Churches of Lalibela and Attractions

We like to provide you some information about the country, the culture, the weather and especially about Lalibela, where we come from.

 Ethiopia…

Ethiopia houses of the greatest concentrations of World Heritage sites in Africa, ranging from ancient stelae fields to dramatic mountains shielding unique fauna of mount Abune Yosef, Ras Dashin and Bale.

Lalibela…

Lalibela (708km Asphalt and gravel road from Addis Ababa) is a remote village in the northern part of Ethiopia, perched at 2,630 meters in craggy mountains, which is famous for rock-cut churches of the 12th Century.

These are an incredible accomplishment from the 12th Century, made even more astonishing by the lack of any adequate explanation of how they were built, when there is no archaeological evidence of there having been a community large enough to have provided the Labour.

After Lalibela built the churches, the town, formerly known as Roha, became known as Lalibela and began to draw thousands of pilgrimage around the world. Although his dynasty was overthrown, Lalibela is still referred as a saint.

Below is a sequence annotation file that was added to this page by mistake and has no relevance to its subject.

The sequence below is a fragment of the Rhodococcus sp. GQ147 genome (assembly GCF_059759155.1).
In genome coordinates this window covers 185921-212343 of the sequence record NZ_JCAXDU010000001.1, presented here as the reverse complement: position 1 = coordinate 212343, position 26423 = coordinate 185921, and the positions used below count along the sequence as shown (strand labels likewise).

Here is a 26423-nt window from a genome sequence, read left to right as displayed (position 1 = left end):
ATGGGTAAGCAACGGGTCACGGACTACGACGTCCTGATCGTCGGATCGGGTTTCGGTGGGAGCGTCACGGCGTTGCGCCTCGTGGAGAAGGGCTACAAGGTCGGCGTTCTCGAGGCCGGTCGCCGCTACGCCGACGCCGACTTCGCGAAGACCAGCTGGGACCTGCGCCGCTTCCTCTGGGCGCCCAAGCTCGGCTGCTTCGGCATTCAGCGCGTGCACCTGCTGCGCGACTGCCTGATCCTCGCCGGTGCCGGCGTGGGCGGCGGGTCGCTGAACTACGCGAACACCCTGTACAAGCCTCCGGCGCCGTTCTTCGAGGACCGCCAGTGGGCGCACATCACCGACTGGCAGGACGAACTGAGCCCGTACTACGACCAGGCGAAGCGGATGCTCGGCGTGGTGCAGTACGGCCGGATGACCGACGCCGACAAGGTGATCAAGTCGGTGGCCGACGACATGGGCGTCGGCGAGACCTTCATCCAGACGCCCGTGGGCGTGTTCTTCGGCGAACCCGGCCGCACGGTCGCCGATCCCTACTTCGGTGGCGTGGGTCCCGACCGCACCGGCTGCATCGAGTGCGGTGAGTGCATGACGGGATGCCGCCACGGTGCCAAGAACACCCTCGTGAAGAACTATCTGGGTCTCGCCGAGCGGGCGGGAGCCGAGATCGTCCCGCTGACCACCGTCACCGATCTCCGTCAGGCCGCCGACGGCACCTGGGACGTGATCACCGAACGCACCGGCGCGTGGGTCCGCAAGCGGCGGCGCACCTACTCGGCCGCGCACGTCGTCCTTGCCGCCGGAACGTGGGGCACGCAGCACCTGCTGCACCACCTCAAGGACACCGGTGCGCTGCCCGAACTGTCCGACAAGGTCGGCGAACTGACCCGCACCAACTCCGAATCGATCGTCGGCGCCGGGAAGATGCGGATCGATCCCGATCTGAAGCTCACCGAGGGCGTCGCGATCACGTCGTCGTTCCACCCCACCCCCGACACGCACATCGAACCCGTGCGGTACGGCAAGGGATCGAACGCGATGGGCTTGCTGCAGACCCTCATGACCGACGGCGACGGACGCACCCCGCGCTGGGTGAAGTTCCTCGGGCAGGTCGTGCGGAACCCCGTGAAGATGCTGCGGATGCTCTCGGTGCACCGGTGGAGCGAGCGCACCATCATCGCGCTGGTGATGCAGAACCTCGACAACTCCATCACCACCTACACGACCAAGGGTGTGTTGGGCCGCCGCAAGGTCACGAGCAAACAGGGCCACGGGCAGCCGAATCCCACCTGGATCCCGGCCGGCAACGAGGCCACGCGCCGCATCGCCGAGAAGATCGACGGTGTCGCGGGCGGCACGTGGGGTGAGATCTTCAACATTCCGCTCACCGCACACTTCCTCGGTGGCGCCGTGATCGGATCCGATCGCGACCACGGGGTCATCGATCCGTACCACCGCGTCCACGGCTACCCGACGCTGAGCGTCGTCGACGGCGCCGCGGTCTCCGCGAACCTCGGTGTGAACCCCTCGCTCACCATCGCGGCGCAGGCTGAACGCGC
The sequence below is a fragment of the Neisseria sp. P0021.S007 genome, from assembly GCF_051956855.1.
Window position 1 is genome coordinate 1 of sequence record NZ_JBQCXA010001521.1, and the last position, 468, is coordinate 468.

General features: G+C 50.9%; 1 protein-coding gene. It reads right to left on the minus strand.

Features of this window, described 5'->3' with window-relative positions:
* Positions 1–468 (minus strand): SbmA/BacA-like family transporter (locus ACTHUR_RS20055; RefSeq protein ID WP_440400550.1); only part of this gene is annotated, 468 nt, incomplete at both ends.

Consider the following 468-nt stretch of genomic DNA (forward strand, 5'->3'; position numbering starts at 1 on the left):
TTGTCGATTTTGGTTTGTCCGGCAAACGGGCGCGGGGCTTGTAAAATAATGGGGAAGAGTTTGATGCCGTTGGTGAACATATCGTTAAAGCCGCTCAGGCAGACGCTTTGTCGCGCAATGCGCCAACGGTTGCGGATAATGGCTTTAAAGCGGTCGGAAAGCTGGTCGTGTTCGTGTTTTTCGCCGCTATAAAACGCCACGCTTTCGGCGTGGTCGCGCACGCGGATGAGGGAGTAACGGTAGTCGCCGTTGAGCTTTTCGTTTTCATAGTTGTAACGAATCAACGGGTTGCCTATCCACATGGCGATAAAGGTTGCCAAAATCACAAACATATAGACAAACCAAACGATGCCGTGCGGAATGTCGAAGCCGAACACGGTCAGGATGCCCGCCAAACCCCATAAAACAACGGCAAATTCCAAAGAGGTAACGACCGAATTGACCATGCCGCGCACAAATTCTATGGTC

The churches are excavated from sloping mass of red volcanic scoria under laid by dark grey basalt and interconnected by maze of tunnels and passages with openings to hermit caves and catacombs the rock-hewn churches give the impression of underground city. But not only have the rock-churches survived until today. Sometimes far older has, too. The churches are for at least 900+ years the religious and spiritual centre of the region.

Lalibela is still referred to as a New Jerusalem, with a river named Jordan and sites corresponding to the holy places of the great city.

There are two main groups of churches, with another church dedicated to Saint George a short distance away. All eleven rock-hewn churches can be visited within two days.

From the street and even closer they are hardly visible, something that has preserved them until today. Some churches are monolithic, some of the basilica type, having archaic features and imitating architectural elements from earlier periods, some of them are remarkably similar to the architecture of ancient Axum (Northern Ethiopia), yet each church has its individual styles.

Bet Giyorgis, the most elegant church, lies somewhat isolated in the southwest part of the village on a sloping rock terrace. It can be only reached through a tunnel walk way.